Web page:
Make A Food Date with Dates, the ‘Sustainable’ Fruit

We’ve all seen the wrinkly, egg-shaped fruits that reside in nearly every grocery store’s dried fruit section. Those little dried fruit wonders are dates! The visual of the dried version of this succulent fruit may appear less than appealing, but the taste – and health benefits – are quite lovely.

Dates – in general – are loaded with potassium and a variety of B-complex vitamins. Date varieties are wide-ranging and have varied taste and color profiles. For example, Dayri dates are black, very tender and sweet, while Zahidi dates are drier than other dates, slightly sweet, and perfect for cooking and baking. While many dates are conventionally grown, some producers harvest organic dates.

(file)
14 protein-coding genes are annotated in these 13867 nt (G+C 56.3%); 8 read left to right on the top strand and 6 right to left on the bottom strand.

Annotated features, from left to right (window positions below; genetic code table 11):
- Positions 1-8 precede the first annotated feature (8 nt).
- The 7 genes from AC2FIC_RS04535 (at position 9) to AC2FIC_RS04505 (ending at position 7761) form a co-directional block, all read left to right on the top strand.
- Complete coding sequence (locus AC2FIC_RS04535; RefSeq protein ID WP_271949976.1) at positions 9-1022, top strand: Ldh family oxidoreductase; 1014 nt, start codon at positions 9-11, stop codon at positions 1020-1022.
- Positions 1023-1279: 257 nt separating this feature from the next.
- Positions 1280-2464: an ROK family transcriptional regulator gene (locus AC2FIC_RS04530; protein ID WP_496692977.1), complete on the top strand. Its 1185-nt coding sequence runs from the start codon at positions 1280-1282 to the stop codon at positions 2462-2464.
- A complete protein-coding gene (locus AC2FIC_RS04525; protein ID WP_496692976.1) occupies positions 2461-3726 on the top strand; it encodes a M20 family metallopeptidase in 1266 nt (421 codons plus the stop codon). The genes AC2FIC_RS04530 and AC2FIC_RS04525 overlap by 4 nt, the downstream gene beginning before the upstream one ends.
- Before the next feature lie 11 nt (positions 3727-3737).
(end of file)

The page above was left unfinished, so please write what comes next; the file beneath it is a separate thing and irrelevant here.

You could say dates are the original sustainable fruit because almost all parts of the date and the date palm are usable:

  • The tree trunks of date palm trees have been used for fuel and building materials.
  • Date leaves can be used for weaving baskets and mats.
  • Date buds can be eaten, and date seeds can be ground and roasted – think of it as a coffee substitute!
  • The date palm can be used as a sugar substitute.

Fresh dates have three categorizations determined by moisture content – soft, semi-soft and dry (also known as bread dates). Fresh dates have a high source of vitamin C, contains 142 calories, while a 3.5-ounce serving of dried dates contains 284 calories. Also, dried dates have more carbohydrates, fiber, calcium, iron and protein than fresh dates.

While dates are awesome to eat fresh or out of the dried fruit bin, the fruit also is amazing in recipes. Consider conjuring up these tasty treats we’ve covered in the past:


Image: DBduo_Photography